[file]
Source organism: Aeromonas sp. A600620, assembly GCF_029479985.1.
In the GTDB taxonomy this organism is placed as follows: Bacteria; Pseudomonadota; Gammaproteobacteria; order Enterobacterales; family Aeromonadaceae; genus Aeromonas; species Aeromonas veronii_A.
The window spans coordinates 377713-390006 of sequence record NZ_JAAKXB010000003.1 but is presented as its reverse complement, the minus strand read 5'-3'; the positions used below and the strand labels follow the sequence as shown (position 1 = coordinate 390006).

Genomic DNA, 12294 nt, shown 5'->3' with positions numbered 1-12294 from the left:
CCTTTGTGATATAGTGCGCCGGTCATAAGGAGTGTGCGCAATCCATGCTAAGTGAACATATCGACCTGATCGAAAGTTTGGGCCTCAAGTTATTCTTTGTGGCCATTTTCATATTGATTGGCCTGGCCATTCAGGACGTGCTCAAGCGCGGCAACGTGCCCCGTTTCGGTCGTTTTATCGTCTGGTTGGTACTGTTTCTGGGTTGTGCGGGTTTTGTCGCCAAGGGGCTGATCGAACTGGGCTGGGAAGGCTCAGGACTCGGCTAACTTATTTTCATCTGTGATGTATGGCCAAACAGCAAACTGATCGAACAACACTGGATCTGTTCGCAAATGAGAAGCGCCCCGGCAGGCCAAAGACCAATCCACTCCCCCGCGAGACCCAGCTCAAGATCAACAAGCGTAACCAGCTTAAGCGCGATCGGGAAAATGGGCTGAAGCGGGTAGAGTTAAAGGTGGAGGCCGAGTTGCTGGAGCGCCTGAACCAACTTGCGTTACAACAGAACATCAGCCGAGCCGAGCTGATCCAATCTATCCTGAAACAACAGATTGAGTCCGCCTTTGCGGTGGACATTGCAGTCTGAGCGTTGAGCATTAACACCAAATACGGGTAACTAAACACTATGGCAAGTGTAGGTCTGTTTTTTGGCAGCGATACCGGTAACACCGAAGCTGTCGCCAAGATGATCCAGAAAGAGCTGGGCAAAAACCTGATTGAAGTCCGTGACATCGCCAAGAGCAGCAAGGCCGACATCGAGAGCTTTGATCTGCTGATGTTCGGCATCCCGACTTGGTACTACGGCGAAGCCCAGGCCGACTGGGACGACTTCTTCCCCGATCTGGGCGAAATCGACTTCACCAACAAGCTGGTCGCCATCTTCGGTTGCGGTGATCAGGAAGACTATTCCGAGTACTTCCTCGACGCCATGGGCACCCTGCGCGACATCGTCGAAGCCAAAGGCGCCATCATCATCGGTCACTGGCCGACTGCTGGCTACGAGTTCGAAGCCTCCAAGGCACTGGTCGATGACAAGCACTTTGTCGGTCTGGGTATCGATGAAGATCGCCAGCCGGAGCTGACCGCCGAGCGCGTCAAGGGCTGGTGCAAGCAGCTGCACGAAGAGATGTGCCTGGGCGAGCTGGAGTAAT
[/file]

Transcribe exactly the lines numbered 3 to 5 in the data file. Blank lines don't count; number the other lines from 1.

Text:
The window spans coordinates 377713-390006 of sequence record NZ_JAAKXB010000003.1 but is presented as its reverse complement, the minus strand read 5'-3'; the positions used below and the strand labels follow the sequence as shown (position 1 = coordinate 390006).

Genomic DNA, 12294 nt, shown 5'->3' with positions numbered 1-12294 from the left:
CCTTTGTGATATAGTGCGCCGGTCATAAGGAGTGTGCGCAATCCATGCTAAGTGAACATATCGACCTGATCGAAAGTTTGGGCCTCAAGTTATTCTTTGTGGCCATTTTCATATTGATTGGCCTGGCCATTCAGGACGTGCTCAAGCGCGGCAACGTGCCCCGTTTCGGTCGTTTTATCGTCTGGTTGGTACTGTTTCTGGGTTGTGCGGGTTTTGTCGCCAAGGGGCTGATCGAACTGGGCTGGGAAGGCTCAGGACTCGGCTAACTTATTTTCATCTGTGATGTATGGCCAAACAGCAAACTGATCGAACAACACTGGATCTGTTCGCAAATGAGAAGCGCCCCGGCAGGCCAAAGACCAATCCACTCCCCCGCGAGACCCAGCTCAAGATCAACAAGCGTAACCAGCTTAAGCGCGATCGGGAAAATGGGCTGAAGCGGGTAGAGTTAAAGGTGGAGGCCGAGTTGCTGGAGCGCCTGAACCAACTTGCGTTACAACAGAACATCAGCCGAGCCGAGCTGATCCAATCTATCCTGAAACAACAGATTGAGTCCGCCTTTGCGGTGGACATTGCAGTCTGAGCGTTGAGCATTAACACCAAATACGGGTAACTAAACACTATGGCAAGTGTAGGTCTGTTTTTTGGCAGCGATACCGGTAACACCGAAGCTGTCGCCAAGATGATCCAGAAAGAGCTGGGCAAAAACCTGATTGAAGTCCGTGACATCGCCAAGAGCAGCAAGGCCGACATCGAGAGCTTTGATCTGCTGATGTTCGGCATCCCGACTTGGTACTACGGCGAAGCCCAGGCCGACTGGGACGACTTCTTCCCCGATCTGGGCGAAATCGACTTCACCAACAAGCTGGTCGCCATCTTCGGTTGCGGTGATCAGGAAGACTATTCCGAGTACTTCCTCGACGCCATGGGCACCCTGCGCGACATCGTCGAAGCCAAAGGCGCCATCATCATCGGTCACTGGCCGACTGCTGGCTACGAGTTCGAAGCCTCCAAGGCACTGGTCGATGACAAGCACTTTGTCGGTCTGGGTATCGATGAAGATCGCCAGCCGGAGCTGACCGCCGAGCGCGTCAAGGGCTGGTGCAAGCAGCTGCACGAAGAGATGTGCCTGGGCGAGCTGGAGTAAT